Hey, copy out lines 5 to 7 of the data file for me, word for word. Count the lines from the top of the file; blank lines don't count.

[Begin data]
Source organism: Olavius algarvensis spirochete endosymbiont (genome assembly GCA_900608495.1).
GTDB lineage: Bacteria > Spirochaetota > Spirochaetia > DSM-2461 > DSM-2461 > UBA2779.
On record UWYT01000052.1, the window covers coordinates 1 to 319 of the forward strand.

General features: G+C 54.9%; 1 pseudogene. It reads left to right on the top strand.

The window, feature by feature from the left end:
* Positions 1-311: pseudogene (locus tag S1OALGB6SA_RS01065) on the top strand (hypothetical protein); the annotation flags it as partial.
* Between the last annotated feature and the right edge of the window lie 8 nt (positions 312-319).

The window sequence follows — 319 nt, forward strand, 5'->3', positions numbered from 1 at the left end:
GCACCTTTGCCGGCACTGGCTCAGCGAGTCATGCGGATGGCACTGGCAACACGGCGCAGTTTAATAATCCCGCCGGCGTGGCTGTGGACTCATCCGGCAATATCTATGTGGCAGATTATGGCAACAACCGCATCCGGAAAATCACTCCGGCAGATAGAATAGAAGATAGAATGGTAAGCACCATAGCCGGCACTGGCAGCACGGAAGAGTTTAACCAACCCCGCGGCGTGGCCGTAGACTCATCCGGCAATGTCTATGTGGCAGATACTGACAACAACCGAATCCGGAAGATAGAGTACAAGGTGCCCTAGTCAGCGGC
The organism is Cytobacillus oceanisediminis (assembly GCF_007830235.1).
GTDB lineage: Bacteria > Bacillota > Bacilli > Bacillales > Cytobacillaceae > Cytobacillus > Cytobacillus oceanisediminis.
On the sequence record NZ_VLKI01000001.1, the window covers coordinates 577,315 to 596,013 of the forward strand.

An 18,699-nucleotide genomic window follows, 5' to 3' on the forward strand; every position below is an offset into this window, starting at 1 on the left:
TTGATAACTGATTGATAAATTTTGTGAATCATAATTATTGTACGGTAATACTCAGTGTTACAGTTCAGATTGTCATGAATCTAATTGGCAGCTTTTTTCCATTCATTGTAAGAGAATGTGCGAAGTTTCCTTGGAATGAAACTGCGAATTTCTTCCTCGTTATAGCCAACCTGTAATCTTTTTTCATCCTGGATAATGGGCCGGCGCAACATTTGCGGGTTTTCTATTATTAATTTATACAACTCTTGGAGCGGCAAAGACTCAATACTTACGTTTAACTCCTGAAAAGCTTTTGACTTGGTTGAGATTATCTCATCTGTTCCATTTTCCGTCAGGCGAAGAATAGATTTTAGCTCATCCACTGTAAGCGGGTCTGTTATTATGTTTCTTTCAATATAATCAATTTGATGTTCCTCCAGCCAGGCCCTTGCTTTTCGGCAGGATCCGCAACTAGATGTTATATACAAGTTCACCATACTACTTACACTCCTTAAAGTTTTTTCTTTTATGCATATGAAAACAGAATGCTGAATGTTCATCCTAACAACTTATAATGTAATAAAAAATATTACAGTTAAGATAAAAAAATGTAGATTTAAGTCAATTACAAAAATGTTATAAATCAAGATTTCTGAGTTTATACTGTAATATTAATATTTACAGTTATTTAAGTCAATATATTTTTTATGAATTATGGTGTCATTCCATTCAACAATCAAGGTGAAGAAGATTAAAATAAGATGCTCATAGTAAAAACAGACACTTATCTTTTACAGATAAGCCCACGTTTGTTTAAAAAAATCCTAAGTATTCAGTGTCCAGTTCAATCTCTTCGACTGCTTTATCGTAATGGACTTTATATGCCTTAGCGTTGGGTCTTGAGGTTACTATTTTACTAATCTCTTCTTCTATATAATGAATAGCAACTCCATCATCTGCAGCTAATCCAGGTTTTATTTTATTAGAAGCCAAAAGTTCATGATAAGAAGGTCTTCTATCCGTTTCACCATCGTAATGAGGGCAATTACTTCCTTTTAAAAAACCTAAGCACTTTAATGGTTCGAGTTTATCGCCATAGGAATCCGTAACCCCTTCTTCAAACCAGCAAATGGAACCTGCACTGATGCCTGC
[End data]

The window, feature by feature from the left end:
* Positions 1-311: pseudogene (locus tag S1OALGB6SA_RS01065) on the top strand (hypothetical protein); the annotation flags it as partial.
* Between the last annotated feature and the right edge of the window lie 8 nt (positions 312-319).